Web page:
But something unexpected happened in the middle of this tough negotiation. During an electricity black out, the neighbors of a middle class area of Buenos Aires started to spontaneously bang pots and pans. It was the first spontaneous cacerolazo in over one year. Both the companies and the government immediately became worried about a type of collective action that they thought to be something of the past.
A new spontaneous cacerolazo took place last week, this time for a different reason. As the government is trying to control the notoriously corrupt police forces, gangs of policemen (often masked as common criminals) are raiding the outskirts of Buenos Aires. Their aim is to organize spectacular crimes tailored to the media to create a sense of general insecurity; this -they hope- will force the government to negotiate with them and thus stop the dismantling of Mafia-like police power.
The favorite crime of these gangs is the kidnapping of rich or middle class people, whom they return to their families (or sometimes kill) after being paid succulent amounts of money. In the last of these kidnappings, a boy had been kept for over 40 days and one of his fingers was sent to his family as a threat when his parents decided to make their case public. The media spread the news. Few days later, an anonymous email circulated across the city, calling for a cacerolazo against insecurity. To the surprise of everybody (including us activists), hundreds of people responded by coming out and banging their pots and pans.
However small (if one compares to the past), these displays of spontaneous protest based on some of the methods of the 2001 rebellion were enough to alarm the government and the mainstream media. For they show that the people may have given the government the benefit of the doubt, but the sphere of autonomous politics (that is, political action unmediated by politicians or institutions) opened in Argentina in the last few years is still there, and can manifest itself in vigorous ways.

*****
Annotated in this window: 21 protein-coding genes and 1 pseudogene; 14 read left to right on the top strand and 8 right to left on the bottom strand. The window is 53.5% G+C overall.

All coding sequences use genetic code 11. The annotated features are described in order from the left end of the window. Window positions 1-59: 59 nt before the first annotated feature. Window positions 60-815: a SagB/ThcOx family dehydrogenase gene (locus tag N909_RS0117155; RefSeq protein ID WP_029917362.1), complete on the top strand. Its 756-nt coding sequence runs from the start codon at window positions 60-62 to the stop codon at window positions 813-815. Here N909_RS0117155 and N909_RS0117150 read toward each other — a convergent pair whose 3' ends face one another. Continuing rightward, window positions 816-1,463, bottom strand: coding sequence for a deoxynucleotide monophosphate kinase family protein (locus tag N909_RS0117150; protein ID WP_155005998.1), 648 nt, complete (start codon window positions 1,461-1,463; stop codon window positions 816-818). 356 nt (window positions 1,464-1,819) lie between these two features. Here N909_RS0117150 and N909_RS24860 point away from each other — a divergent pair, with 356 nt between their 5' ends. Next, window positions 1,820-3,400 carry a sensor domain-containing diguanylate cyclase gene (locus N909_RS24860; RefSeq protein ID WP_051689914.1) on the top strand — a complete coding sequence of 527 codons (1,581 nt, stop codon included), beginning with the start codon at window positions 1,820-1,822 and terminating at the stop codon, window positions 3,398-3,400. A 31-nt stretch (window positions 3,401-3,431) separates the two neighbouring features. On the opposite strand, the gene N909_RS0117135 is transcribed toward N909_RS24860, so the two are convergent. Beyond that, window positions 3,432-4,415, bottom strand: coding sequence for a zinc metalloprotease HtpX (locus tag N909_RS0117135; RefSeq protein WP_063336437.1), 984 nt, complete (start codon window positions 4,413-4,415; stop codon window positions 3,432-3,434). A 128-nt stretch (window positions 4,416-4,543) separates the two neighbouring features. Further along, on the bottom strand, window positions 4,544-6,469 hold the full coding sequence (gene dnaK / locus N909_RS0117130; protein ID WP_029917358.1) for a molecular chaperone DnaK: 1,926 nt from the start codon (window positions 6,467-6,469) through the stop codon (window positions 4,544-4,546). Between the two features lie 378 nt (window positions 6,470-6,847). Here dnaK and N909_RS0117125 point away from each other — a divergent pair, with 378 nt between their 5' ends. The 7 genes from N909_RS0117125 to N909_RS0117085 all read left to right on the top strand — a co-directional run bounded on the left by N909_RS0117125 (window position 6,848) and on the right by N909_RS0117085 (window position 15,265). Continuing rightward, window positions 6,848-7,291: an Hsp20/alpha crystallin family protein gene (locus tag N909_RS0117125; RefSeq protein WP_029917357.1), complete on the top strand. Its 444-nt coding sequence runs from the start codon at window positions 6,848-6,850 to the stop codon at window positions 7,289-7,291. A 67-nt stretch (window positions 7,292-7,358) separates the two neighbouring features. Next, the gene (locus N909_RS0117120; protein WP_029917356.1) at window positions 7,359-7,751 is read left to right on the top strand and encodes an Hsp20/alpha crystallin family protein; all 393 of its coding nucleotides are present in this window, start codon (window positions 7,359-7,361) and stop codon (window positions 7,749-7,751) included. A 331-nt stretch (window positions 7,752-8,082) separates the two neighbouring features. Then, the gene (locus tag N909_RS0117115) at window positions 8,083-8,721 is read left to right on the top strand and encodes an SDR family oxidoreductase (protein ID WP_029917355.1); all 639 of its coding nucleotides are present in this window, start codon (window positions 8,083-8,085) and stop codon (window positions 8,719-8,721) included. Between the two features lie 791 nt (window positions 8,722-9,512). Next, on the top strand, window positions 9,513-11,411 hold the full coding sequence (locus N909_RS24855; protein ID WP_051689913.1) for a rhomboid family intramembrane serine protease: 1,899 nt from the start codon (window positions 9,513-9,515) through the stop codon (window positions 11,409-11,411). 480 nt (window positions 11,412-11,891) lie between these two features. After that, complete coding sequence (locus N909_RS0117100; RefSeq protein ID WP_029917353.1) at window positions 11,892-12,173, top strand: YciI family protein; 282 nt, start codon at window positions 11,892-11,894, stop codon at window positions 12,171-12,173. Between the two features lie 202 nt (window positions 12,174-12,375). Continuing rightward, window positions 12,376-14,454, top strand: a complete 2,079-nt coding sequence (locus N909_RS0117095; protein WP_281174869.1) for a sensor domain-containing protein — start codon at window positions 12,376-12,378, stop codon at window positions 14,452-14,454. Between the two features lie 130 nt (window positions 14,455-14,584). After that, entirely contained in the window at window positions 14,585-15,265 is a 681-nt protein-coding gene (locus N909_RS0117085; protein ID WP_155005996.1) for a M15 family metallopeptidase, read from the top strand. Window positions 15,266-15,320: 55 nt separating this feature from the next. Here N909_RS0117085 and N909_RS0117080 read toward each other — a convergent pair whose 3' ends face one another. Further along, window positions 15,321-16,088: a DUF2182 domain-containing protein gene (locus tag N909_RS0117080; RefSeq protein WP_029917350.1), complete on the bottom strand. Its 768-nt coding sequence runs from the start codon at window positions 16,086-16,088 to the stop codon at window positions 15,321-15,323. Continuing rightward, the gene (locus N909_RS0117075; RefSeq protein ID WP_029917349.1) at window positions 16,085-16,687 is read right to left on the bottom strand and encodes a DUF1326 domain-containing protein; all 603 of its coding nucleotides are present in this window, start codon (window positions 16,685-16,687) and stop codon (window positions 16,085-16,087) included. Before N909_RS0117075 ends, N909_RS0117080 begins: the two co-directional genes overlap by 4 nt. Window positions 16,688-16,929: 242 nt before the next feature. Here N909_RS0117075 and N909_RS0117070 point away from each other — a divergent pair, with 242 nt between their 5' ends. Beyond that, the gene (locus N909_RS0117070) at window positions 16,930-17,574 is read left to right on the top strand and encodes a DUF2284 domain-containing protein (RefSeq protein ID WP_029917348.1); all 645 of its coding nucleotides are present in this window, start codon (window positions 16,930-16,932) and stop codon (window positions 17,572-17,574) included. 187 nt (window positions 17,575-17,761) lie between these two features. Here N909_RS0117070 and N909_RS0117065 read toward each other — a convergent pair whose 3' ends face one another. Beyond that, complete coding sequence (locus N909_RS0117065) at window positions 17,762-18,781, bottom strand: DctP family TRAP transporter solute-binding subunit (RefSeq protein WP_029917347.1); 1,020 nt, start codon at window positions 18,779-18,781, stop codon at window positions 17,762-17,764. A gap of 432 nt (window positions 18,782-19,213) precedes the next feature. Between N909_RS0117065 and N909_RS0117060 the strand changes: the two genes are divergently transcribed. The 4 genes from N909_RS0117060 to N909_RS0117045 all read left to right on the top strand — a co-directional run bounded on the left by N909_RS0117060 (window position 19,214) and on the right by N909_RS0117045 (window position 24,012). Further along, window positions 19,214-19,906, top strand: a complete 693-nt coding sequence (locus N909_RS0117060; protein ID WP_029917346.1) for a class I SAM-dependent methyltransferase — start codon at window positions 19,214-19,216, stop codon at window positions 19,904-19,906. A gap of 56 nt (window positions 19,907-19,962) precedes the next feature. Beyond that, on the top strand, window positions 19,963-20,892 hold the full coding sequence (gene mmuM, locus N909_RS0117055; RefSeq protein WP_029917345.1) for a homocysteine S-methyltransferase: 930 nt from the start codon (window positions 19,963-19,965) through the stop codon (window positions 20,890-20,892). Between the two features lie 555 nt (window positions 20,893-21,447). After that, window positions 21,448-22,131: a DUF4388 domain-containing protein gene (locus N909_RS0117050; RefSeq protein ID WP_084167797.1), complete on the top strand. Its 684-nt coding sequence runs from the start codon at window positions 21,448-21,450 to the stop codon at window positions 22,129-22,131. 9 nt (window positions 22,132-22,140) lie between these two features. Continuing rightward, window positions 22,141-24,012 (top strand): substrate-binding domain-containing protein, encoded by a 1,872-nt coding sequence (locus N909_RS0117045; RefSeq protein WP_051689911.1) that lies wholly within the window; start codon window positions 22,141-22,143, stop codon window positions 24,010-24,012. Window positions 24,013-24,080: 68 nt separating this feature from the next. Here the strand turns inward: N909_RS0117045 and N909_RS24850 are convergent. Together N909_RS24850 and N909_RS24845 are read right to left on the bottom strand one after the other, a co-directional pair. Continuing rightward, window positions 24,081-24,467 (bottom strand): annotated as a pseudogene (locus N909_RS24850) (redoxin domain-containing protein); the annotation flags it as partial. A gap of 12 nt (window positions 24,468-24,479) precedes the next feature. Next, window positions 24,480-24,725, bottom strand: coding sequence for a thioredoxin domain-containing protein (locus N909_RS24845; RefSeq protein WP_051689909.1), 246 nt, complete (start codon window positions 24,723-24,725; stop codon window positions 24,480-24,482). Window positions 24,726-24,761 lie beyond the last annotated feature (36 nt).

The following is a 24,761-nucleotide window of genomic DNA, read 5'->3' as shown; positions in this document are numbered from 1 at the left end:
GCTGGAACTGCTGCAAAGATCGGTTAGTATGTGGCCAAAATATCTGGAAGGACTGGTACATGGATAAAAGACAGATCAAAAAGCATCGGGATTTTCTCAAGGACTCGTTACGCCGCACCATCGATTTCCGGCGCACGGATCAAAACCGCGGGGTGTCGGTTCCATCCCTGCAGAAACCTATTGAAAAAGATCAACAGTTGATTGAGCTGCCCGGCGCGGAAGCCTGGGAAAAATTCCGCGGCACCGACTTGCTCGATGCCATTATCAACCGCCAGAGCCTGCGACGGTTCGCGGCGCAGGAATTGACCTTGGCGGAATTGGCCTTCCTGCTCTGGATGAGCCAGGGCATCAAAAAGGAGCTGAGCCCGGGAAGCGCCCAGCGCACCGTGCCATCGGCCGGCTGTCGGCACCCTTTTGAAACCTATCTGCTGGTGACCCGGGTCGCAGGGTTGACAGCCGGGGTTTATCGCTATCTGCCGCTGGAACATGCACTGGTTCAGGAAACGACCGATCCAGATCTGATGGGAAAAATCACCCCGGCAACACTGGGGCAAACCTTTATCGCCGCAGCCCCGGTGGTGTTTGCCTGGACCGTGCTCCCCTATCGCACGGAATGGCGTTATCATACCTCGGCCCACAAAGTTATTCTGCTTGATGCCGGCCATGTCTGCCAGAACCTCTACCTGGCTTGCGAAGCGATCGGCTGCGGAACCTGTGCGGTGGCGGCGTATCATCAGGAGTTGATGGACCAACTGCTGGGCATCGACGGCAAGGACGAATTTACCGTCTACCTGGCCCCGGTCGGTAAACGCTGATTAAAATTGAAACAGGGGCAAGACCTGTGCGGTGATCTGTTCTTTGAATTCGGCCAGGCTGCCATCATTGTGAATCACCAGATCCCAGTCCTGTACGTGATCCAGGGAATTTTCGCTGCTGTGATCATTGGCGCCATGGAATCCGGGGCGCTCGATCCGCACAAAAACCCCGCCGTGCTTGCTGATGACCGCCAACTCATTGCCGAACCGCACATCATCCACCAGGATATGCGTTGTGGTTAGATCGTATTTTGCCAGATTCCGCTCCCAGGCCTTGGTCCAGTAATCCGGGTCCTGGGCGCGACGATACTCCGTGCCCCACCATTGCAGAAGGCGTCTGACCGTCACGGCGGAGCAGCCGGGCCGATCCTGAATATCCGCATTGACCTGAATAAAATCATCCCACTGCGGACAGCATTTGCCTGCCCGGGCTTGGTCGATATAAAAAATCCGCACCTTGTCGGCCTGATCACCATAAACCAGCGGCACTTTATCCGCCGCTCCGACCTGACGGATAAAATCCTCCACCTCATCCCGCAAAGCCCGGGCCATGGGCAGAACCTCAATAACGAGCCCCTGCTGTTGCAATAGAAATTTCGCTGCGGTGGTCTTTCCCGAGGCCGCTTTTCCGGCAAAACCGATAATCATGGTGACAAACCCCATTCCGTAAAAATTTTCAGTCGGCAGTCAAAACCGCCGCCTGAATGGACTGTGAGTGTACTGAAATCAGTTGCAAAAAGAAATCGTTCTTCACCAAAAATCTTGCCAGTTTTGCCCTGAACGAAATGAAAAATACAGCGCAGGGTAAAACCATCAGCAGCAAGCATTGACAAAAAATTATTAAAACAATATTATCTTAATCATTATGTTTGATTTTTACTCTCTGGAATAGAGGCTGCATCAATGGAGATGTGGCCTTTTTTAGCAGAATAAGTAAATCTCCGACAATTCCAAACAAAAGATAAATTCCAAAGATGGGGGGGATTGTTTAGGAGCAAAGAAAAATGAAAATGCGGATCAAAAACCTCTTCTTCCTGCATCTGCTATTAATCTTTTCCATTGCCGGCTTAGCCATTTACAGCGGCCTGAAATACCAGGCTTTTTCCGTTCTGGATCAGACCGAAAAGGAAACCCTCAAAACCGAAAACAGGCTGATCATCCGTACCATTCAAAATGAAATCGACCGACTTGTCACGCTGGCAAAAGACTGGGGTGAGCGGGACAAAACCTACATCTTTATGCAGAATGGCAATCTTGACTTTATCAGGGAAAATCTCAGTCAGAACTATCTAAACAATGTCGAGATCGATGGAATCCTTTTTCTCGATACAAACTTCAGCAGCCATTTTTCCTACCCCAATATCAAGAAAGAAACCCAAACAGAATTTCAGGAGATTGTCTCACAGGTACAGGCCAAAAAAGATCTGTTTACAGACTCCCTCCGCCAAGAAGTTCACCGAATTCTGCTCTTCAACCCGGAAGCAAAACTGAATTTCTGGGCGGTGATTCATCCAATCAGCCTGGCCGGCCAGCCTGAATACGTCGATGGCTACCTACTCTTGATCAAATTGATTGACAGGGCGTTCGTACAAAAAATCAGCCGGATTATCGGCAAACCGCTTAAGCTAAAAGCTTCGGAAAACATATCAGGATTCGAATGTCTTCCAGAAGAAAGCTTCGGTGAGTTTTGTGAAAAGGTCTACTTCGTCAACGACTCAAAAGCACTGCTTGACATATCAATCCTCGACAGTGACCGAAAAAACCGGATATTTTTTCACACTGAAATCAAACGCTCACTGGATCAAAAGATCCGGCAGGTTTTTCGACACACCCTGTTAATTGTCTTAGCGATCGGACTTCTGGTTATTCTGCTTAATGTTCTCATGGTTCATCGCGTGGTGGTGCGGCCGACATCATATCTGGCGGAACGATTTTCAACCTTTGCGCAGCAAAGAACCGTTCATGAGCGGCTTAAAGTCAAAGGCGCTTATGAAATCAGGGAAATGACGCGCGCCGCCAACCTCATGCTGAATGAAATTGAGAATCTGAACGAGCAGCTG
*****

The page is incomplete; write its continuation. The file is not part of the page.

Meanwhile, the 'autonomist' activists and movements in Argentina seem to be getting more and more disconnected from this sphere of autonomous politics. The transformation of many movements that initially were spontaneous -such as the neighbors' Assemblies- into 'professional' militant organizations has meant the disconnection from wider sections of society. Not that this process was inevitable (professionalization does not necessarily mean isolation). But some of the new 'autonomist' political groups in Argentina seem to be quickly acquiring some of the cultural shortages of the old, traditional left: sectarianism, excessive concern for theoretical issues, disputes over leadership, and so on.
The recent split of the Movement of Unemployed Workers (MTD) Anibal VerÃ³n -the biggest and most developed autonomist movement in Argentina, the source of inspiration of thousands across the country- is a sad reminder of this danger.
So far, the development of a sphere of autonomous politics has been remarkably good at stopping neoliberal devastation and defending communities --at least in Bolivia and Argentina. But however important, this is not enough to change the world; we still have to build political strategies and institutions for the new politics of emancipation that springs all over the world (the caracoles zapatistas may be a good beginning).
Perhaps the future of radical movements rests in finding the answer to one simple question: How to transform the undoubtedly enormous potential and strength of autonomous politics from defensive to offensive. If the autonomists are to find such an answer, they need to avoid the errors of the past.